Tasman Sea

In Australia and in New Zealand, the Tasman Sea is often called the Ditch, which can be translated into Swedish as ditch. Now it is really not a small ditch and this is a sea where the waves go so high that people often out of pure fascination film their travels on large boats between Australia and New Zealand. The sea, which is a bee sea to the Pacific Ocean, located between New Zealand and Australia the distance from coast to coast is about 2,000 km. The Tasman Sea was named after the Dutch explorer Abel Janszoon Tasman. He is considered the first European to reach New Zealand and Tasmania. At a later time, the British captain James Cook came to the area and he could then map it as part of his expedition. In the local Moorish language, the sea is called Te Tai o Rehua.

Travel across the ditch

In Australia and New Zealand, many people are fascinated by the possibility of kayaking across the “ditch”. In 1977, Colin Quincey became the first person to row alone across the ocean and his son, Shaun, succeeded in the same thing in 2010. When adventurers Justin Jones and James Castrission in November 2007 set out to paddle in a specially built kayak for two across the Tasman Sea, received this great attention. They filmed the paddling over which took about two months and the journey was full of hardships such as encounters with approaching sharks. When they arrived at Ngamotu beach in New Plymoth in New Zealand, they were met by a huge media gathering and of course by their families. This expedition set a world record for the length of the trans-oceanic double kayak expedition.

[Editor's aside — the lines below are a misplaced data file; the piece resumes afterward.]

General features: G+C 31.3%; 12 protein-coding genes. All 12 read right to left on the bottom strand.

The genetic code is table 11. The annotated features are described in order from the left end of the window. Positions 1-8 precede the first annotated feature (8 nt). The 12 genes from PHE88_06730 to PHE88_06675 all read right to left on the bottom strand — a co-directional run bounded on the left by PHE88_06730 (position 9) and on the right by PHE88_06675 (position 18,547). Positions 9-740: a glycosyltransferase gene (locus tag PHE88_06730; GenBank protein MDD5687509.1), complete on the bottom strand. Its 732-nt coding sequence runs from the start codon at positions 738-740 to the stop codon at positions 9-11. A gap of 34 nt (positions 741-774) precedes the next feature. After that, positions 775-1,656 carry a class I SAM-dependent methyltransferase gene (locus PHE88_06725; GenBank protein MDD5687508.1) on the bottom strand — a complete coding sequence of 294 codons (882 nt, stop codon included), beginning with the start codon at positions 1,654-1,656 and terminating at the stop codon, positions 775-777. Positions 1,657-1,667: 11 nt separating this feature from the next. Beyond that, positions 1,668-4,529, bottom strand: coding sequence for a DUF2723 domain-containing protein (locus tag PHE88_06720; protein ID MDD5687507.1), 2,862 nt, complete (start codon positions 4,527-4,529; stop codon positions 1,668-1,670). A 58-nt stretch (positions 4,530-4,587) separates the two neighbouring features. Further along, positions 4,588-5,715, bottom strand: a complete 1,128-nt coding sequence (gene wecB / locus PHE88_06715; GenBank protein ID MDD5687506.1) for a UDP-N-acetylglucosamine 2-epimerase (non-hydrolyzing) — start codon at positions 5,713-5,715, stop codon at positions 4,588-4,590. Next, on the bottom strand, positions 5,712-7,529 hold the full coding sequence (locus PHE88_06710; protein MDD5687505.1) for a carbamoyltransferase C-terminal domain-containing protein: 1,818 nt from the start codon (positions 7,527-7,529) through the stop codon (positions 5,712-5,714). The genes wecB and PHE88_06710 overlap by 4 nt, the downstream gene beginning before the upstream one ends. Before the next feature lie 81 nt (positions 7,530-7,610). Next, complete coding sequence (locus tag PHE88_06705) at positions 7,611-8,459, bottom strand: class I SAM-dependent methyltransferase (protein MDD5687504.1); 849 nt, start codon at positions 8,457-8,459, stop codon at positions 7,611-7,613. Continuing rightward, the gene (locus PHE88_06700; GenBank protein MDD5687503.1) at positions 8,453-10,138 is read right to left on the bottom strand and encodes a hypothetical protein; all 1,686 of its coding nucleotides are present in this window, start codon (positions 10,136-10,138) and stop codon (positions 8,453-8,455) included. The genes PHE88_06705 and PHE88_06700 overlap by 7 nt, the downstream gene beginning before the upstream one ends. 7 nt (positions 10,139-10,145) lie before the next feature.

A little history and more about the Tasman Sea

The name of the sea thus comes from Abel Janszoon Tasman, but there are theories that he was not the first to come from a distant land to discover Australia. It is believed that Chinese sailors came here as early as the 15th century, even though there are no written sources for this. The Tasman Sea is a region with very strong winds. In 2012, one could report a strange phenomenon in this sea. 40 km wide circles had been discovered moving south of Australia in the Tasman Sea near Tasmania and all the way to the Indian Ocean. Through special sea vessels, 200 meter deep formations in sea vortices that were formed by the eastern Australian current were discovered.

Islands in the Tasman Sea

In the Tasman Sea, there are groups of islands in the middle of the sea. These are thus a good distance from the coasts of Australia and New Zealand. Among the islands we find Lord Howe Island, Ball’s Pyramid Island, Norfolk Island, Middleton Reef and Elizabeth Reef which belong to the Coral Sea Islands territory.

Wildlife in the Tasman Sea

Among the larger animal species in the Tasman Sea, we find seals and penguins. Humpback whales and dolphins are also found here. There are coves that are known as good places to see these animals from and that attract tourists from all corners of the world. The Tasman Sea also has plenty of seabirds such as unique varieties of terns and gulls.

Tasman Sea